Six Years Away

Son,

Six years away.  This is all I can think about right now.  As you turn twelve, the thought that we only have six more years until you are a (legal) adult keeps coursing through my mind.  Oh, my.  Time fleets and flutters its way through our lives, especially when we are not paying attention.

We fought hard for you.  I want you to know that.  I don’t mean in physical words spoken out loud for others to hear.  I mean in words whispered and cried out to our Father in Heaven.  It wasn’t that our fight was just about you.  Perhaps, just perhaps, it was also about us, about our own desires to become your forever parents, for an answer to the barrenness in our lives and for the abundant clarity of it all that only the Lord can bring.  We also spoke those words for your birth mother.  Please believe this.

Six years away.  In this short amount of time, we will face obstacles.  We will deal with middle school angst, puberty (I know….SO embarrassing), first loves and high school antics.  As your parents, we will worry and fret about you becoming a driver.  We will always worry a bit about you.  Sorry.  That’s just how it is.

Son, only six more years until we release you into the world.  There are moments when my heart just can’t take it.  I think fondly back to our early days.  Sweetness seemed to follow you everywhere you went.  Your curiosity about the world, whimsical expressions and overall silliness absolutely captured the hearts of many.

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In so many ways, I still think of you as that little Mamma’s Boy that you once were.  I know.  I know.  You are growing up.  You don’t need me as much as you once did.  You grimace and get embarrassed at me…often.  Here’s the deal, though.  I may embarrass you at times or get on to you about things, but I will never not love you.  Ever.

Six years from now, you are declared an adult.  Where has the time gone?  What happened to yesterday and the day before that and the day before that?  I used to believe that fostering you and not knowing what was going to happen was the hardest part.  I now know that witnessing you grow up, dealing with the issues we have faced, and watching you crawl closer and closer to leaving is the hardest part.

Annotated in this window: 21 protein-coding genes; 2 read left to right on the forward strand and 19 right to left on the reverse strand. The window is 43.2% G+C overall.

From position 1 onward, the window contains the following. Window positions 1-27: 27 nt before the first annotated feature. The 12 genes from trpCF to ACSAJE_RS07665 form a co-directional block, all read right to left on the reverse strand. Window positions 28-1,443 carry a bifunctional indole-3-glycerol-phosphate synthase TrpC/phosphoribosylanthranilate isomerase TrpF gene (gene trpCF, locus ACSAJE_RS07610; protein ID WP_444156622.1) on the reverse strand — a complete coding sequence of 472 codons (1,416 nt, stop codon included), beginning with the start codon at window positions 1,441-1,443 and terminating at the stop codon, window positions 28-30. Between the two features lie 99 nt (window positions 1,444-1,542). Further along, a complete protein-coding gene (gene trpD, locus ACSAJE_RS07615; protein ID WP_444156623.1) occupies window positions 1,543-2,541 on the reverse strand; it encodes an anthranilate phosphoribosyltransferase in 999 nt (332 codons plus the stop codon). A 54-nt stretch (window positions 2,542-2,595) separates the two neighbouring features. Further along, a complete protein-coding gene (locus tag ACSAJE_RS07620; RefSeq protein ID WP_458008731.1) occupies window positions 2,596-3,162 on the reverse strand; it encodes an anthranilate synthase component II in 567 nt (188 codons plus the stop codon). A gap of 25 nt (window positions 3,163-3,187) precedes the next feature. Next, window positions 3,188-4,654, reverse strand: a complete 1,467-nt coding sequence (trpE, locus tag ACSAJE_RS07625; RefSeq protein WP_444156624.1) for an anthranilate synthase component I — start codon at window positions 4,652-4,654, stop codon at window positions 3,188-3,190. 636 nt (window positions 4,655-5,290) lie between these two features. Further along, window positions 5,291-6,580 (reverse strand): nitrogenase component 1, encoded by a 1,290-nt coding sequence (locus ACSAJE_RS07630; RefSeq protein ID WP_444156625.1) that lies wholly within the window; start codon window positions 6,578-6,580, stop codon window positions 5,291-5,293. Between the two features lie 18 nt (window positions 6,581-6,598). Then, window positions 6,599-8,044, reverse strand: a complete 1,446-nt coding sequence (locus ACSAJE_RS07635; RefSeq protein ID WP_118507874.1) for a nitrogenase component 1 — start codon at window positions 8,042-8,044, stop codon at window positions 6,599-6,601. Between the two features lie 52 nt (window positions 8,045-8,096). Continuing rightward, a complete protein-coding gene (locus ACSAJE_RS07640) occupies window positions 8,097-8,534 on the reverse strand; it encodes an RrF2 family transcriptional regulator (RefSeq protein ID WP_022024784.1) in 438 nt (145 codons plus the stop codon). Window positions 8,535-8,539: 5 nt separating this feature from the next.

I never understood the idea of half of my heart living outside of my body until I wrapped my arms around you.

If able to, I would go back and repeat each and every single day just to hold you and capture those moments one more time.

There is a lot of life to be lived between now and then.  I know this.  I also know that even though you will be an adult sooner than we are prepared for, you will always be our little boy, our first baby and one of the most important parts of our lives.

Son, on your 12th birthday, I want to say that I love you more each day.  I am proud of you.  I adore your quirks (even when they drive me crazy).  I appreciate how you methodically think about Every. Single. Thing.  I crack up at your goofy laugh and the many excuses you can come up with to not clean your room.  It pleases my soul to see your gentleness with animals.

It both breaks my heart and fills it with joy to watch you grow into the person you are.  For you, kiddo, are a good human being.  You, son, are a blessing.

Happy Birthday, Bubby.  Love you forever.

Only six years away…

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You Can Catch More Flies With Honey {let’s talk advocacy}

You can catch more flies with honey than you can with vinegar.Let’s talk advocacy, shall we?

This week, in particular, my own Mamma’s words have been on my mind.

“You can catch more flies with honey than you can with vinegar.”

While at one of my children’s meetings for services through the schools, I kept these words close to heart.  Yes, I needed to be firm in what I wanted and hoped for the school to provide my child; however, I also needed to remind myself that the teachers sitting in front of me have their own families, their own insecurities, struggles they are facing, wishes and dreams.  The teachers sitting in front of me have a gazillion other students to care about and teach.

If I had chosen to walk into the meeting room with the expectation and attitude that they had to drop anything and everything else they were doing for other students and only give their attention to my child, then I would have failed in advocating for my child.  In other words, I would have not gained any ground with these teachers if I had approached them in a hostile manner.  Instead, I was gentle, kind and understanding of their own schedules and expectations.  By doing this, I was able to successfully advocate for my child’s needs.

In nearly every aspect of life, the ability to advocate for oneself and/or for someone else is an awesome opportunity and responsibility.  Becoming an advocate through your profession or personal life requires conviction, steadfastness, and the unwavering hope that what you are saying or doing will make an incredible difference in your life or the lives of others.

When people become foster parents, they learn about the difficult and diverse parts of the role they play in the lives of children.  They are asked to be parents but also asked to be professionals.  They are asked to work as a member of a team but also to never sway from their advocacy for children placed in their home.  This can be a challenge, but my goodness, what a remarkable experience in life; to care and advocate for abused and neglected children.